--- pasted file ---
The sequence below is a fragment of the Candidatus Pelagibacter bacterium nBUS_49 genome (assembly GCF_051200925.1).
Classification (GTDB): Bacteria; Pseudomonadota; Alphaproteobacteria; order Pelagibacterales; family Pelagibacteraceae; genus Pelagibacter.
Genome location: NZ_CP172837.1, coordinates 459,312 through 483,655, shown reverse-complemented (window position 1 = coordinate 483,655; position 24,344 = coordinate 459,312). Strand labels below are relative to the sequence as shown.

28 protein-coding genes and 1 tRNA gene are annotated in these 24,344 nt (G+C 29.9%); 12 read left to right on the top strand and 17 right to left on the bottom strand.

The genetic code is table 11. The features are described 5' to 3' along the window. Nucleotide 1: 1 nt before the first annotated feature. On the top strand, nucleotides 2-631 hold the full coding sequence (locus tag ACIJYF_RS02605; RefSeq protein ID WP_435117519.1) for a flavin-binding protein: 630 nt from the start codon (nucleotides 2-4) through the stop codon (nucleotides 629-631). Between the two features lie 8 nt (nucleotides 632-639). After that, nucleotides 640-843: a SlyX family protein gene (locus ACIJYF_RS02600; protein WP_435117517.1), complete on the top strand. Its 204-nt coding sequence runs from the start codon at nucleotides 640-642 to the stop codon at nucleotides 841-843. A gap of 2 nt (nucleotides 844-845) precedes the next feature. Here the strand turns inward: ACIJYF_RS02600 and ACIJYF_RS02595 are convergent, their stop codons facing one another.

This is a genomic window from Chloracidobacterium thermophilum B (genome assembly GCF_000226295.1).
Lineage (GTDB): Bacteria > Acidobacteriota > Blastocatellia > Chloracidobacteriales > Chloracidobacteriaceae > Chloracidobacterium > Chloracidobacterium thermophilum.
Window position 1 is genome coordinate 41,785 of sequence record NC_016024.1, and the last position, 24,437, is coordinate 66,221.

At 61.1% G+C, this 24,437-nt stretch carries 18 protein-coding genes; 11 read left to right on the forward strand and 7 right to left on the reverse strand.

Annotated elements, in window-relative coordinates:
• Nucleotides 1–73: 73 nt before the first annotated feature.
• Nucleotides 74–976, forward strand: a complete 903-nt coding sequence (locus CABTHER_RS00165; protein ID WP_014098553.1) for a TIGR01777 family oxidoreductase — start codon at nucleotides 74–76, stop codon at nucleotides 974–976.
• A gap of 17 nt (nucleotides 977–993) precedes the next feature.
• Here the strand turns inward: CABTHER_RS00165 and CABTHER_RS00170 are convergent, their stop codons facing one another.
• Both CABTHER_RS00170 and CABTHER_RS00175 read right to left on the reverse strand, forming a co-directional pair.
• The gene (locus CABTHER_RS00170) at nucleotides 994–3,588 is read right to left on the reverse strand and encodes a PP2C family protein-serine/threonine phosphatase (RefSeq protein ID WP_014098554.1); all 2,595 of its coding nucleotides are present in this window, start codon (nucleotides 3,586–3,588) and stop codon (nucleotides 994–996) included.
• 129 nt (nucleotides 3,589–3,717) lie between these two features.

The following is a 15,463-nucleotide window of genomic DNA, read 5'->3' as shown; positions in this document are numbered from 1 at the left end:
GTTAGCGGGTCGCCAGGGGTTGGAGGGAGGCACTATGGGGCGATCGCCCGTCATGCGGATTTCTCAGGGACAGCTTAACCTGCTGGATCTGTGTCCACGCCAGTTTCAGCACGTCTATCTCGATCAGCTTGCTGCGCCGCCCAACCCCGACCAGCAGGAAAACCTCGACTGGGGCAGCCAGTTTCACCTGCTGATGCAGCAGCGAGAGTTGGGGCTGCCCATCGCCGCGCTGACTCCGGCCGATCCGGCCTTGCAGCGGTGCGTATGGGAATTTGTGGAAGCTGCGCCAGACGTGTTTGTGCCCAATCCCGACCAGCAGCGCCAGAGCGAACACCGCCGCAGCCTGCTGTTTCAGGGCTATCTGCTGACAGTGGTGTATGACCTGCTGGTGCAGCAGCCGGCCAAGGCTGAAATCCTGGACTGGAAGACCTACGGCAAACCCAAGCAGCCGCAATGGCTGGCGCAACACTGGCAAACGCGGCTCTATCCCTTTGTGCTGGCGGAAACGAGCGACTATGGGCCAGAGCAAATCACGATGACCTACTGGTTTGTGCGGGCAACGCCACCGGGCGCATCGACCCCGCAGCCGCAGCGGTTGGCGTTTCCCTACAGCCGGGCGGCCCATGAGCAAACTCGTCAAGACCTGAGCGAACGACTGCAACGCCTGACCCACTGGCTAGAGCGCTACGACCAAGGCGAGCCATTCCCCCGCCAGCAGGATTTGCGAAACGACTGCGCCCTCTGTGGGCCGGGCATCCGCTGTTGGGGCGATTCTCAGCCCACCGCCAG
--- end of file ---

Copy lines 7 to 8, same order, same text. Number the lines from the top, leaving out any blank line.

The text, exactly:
Lineage (GTDB): Bacteria > Acidobacteriota > Blastocatellia > Chloracidobacteriales > Chloracidobacteriaceae > Chloracidobacterium > Chloracidobacterium thermophilum.
Window position 1 is genome coordinate 41,785 of sequence record NC_016024.1, and the last position, 24,437, is coordinate 66,221.